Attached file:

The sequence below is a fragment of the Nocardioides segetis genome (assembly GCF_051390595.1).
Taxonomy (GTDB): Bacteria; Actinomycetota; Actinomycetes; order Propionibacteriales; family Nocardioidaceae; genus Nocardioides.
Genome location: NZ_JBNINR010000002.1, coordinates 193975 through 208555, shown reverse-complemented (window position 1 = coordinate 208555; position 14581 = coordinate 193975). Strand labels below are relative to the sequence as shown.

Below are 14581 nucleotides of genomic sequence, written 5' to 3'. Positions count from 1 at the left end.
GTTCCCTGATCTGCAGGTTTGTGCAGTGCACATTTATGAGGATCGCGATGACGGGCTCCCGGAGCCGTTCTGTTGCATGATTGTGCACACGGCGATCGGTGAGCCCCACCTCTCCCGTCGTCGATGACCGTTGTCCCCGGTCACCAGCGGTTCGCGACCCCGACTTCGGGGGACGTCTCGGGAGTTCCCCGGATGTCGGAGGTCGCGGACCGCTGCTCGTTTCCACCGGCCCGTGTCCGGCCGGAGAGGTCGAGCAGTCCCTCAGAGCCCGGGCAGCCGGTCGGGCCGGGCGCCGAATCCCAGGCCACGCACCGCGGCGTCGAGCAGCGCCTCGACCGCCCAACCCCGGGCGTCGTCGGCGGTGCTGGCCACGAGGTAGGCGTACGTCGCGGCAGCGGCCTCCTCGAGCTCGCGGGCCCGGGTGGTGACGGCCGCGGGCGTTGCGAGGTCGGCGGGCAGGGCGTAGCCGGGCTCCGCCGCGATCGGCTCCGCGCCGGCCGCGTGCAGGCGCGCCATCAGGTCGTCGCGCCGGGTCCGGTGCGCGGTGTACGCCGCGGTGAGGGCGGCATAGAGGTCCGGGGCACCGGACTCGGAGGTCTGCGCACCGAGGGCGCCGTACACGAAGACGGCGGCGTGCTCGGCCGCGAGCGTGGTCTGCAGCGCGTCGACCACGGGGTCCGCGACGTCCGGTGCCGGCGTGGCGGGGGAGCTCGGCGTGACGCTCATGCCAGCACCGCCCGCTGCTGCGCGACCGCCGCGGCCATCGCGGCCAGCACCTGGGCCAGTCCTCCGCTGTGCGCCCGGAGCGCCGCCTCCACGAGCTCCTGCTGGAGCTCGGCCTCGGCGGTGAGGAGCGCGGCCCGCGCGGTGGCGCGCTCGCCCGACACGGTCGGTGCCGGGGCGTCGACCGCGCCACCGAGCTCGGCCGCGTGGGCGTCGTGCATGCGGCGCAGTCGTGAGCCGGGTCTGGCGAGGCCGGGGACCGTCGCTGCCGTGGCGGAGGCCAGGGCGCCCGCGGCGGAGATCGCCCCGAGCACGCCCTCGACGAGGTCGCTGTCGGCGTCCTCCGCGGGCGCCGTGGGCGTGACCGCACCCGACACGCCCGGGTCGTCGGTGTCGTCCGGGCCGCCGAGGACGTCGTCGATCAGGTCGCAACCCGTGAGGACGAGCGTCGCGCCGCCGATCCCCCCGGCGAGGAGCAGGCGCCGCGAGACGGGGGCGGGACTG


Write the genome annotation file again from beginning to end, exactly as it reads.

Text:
The sequence below is a fragment of the Nocardioides segetis genome (assembly GCF_051390595.1).
Taxonomy (GTDB): Bacteria; Actinomycetota; Actinomycetes; order Propionibacteriales; family Nocardioidaceae; genus Nocardioides.
Genome location: NZ_JBNINR010000002.1, coordinates 193975 through 208555, shown reverse-complemented (window position 1 = coordinate 208555; position 14581 = coordinate 193975). Strand labels below are relative to the sequence as shown.

Below are 14581 nucleotides of genomic sequence, written 5' to 3'. Positions count from 1 at the left end.
GTTCCCTGATCTGCAGGTTTGTGCAGTGCACATTTATGAGGATCGCGATGACGGGCTCCCGGAGCCGTTCTGTTGCATGATTGTGCACACGGCGATCGGTGAGCCCCACCTCTCCCGTCGTCGATGACCGTTGTCCCCGGTCACCAGCGGTTCGCGACCCCGACTTCGGGGGACGTCTCGGGAGTTCCCCGGATGTCGGAGGTCGCGGACCGCTGCTCGTTTCCACCGGCCCGTGTCCGGCCGGAGAGGTCGAGCAGTCCCTCAGAGCCCGGGCAGCCGGTCGGGCCGGGCGCCGAATCCCAGGCCACGCACCGCGGCGTCGAGCAGCGCCTCGACCGCCCAACCCCGGGCGTCGTCGGCGGTGCTGGCCACGAGGTAGGCGTACGTCGCGGCAGCGGCCTCCTCGAGCTCGCGGGCCCGGGTGGTGACGGCCGCGGGCGTTGCGAGGTCGGCGGGCAGGGCGTAGCCGGGCTCCGCCGCGATCGGCTCCGCGCCGGCCGCGTGCAGGCGCGCCATCAGGTCGTCGCGCCGGGTCCGGTGCGCGGTGTACGCCGCGGTGAGGGCGGCATAGAGGTCCGGGGCACCGGACTCGGAGGTCTGCGCACCGAGGGCGCCGTACACGAAGACGGCGGCGTGCTCGGCCGCGAGCGTGGTCTGCAGCGCGTCGACCACGGGGTCCGCGACGTCCGGTGCCGGCGTGGCGGGGGAGCTCGGCGTGACGCTCATGCCAGCACCGCCCGCTGCTGCGCGACCGCCGCGGCCATCGCGGCCAGCACCTGGGCCAGTCCTCCGCTGTGCGCCCGGAGCGCCGCCTCCACGAGCTCCTGCTGGAGCTCGGCCTCGGCGGTGAGGAGCGCGGCCCGCGCGGTGGCGCGCTCGCCCGACACGGTCGGTGCCGGGGCGTCGACCGCGCCACCGAGCTCGGCCGCGTGGGCGTCGTGCATGCGGCGCAGTCGTGAGCCGGGTCTGGCGAGGCCGGGGACCGTCGCTGCCGTGGCGGAGGCCAGGGCGCCCGCGGCGGAGATCGCCCCGAGCACGCCCTCGACGAGGTCGCTGTCGGCGTCCTCCGCGGGCGCCGTGGGCGTGACCGCACCCGACACGCCCGGGTCGTCGGTGTCGTCCGGGCCGCCGAGGACGTCGTCGATCAGGTCGCAACCCGTGAGGACGAGCGTCGCGCCGCCGATCCCCCCGGCGAGGAGCAGGCGCCGCGAGACGGGGGCGGGACTG